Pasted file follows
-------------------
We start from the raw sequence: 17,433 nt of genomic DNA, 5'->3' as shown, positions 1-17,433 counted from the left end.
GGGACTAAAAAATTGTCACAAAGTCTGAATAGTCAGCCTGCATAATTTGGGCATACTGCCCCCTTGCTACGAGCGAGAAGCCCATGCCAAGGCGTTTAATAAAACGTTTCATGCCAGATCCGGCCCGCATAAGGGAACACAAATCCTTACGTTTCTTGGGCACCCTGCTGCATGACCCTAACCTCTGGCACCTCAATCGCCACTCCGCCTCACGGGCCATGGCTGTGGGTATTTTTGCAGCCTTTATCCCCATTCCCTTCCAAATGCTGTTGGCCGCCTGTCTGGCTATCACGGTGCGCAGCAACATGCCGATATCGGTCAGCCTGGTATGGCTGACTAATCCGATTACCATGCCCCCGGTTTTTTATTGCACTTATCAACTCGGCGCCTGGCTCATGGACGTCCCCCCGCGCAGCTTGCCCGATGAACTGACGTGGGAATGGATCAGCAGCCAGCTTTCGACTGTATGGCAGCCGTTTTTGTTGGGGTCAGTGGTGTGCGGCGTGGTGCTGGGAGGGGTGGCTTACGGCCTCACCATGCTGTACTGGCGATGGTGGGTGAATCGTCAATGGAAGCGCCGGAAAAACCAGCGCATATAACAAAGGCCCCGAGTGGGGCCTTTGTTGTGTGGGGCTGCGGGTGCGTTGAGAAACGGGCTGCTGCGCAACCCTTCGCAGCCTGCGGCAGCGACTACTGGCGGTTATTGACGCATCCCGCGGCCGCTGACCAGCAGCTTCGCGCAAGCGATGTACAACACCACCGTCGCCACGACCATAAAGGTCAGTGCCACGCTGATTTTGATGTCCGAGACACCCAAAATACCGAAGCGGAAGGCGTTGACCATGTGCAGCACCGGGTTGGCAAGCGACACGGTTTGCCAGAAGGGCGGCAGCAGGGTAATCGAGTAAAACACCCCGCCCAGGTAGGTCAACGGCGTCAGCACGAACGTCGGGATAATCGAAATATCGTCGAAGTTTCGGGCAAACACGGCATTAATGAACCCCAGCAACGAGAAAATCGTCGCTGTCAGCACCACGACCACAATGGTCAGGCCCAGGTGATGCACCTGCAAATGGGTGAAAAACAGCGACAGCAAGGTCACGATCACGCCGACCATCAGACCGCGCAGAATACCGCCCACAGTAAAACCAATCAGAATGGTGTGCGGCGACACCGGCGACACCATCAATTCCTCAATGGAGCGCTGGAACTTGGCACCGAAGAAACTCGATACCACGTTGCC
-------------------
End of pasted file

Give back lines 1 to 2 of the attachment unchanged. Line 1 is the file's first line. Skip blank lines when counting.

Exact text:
We start from the raw sequence: 17,433 nt of genomic DNA, 5'->3' as shown, positions 1-17,433 counted from the left end.
GGGACTAAAAAATTGTCACAAAGTCTGAATAGTCAGCCTGCATAATTTGGGCATACTGCCCCCTTGCTACGAGCGAGAAGCCCATGCCAAGGCGTTTAATAAAACGTTTCATGCCAGATCCGGCCCGCATAAGGGAACACAAATCCTTACGTTTCTTGGGCACCCTGCTGCATGACCCTAACCTCTGGCACCTCAATCGCCACTCCGCCTCACGGGCCATGGCTGTGGGTATTTTTGCAGCCTTTATCCCCATTCCCTTCCAAATGCTGTTGGCCGCCTGTCTGGCTATCACGGTGCGCAGCAACATGCCGATATCGGTCAGCCTGGTATGGCTGACTAATCCGATTACCATGCCCCCGGTTTTTTATTGCACTTATCAACTCGGCGCCTGGCTCATGGACGTCCCCCCGCGCAGCTTGCCCGATGAACTGACGTGGGAATGGATCAGCAGCCAGCTTTCGACTGTATGGCAGCCGTTTTTGTTGGGGTCAGTGGTGTGCGGCGTGGTGCTGGGAGGGGTGGCTTACGGCCTCACCATGCTGTACTGGCGATGGTGGGTGAATCGTCAATGGAAGCGCCGGAAAAACCAGCGCATATAACAAAGGCCCCGAGTGGGGCCTTTGTTGTGTGGGGCTGCGGGTGCGTTGAGAAACGGGCTGCTGCGCAACCCTTCGCAGCCTGCGGCAGCGACTACTGGCGGTTATTGACGCATCCCGCGGCCGCTGACCAGCAGCTTCGCGCAAGCGATGTACAACACCACCGTCGCCACGACCATAAAGGTCAGTGCCACGCTGATTTTGATGTCCGAGACACCCAAAATACCGAAGCGGAAGGCGTTGACCATGTGCAGCACCGGGTTGGCAAGCGACACGGTTTGCCAGAAGGGCGGCAGCAGGGTAATCGAGTAAAACACCCCGCCCAGGTAGGTCAACGGCGTCAGCACGAACGTCGGGATAATCGAAATATCGTCGAAGTTTCGGGCAAACACGGCATTAATGAACCCCAGCAACGAGAAAATCGTCGCTGTCAGCACCACGACCACAATGGTCAGGCCCAGGTGATGCACCTGCAAATGGGTGAAAAACAGCGACAGCAAGGTCACGATCACGCCGACCATCAGACCGCGCAGAATACCGCCCACAGTAAAACCAATCAGAATGGTGTGCGGCGACACCGGCGACACCATCAATTCCTCAATGGAGCGCTGGAACTTGGCACCGAAGAAACTCGATACCACGTTGCC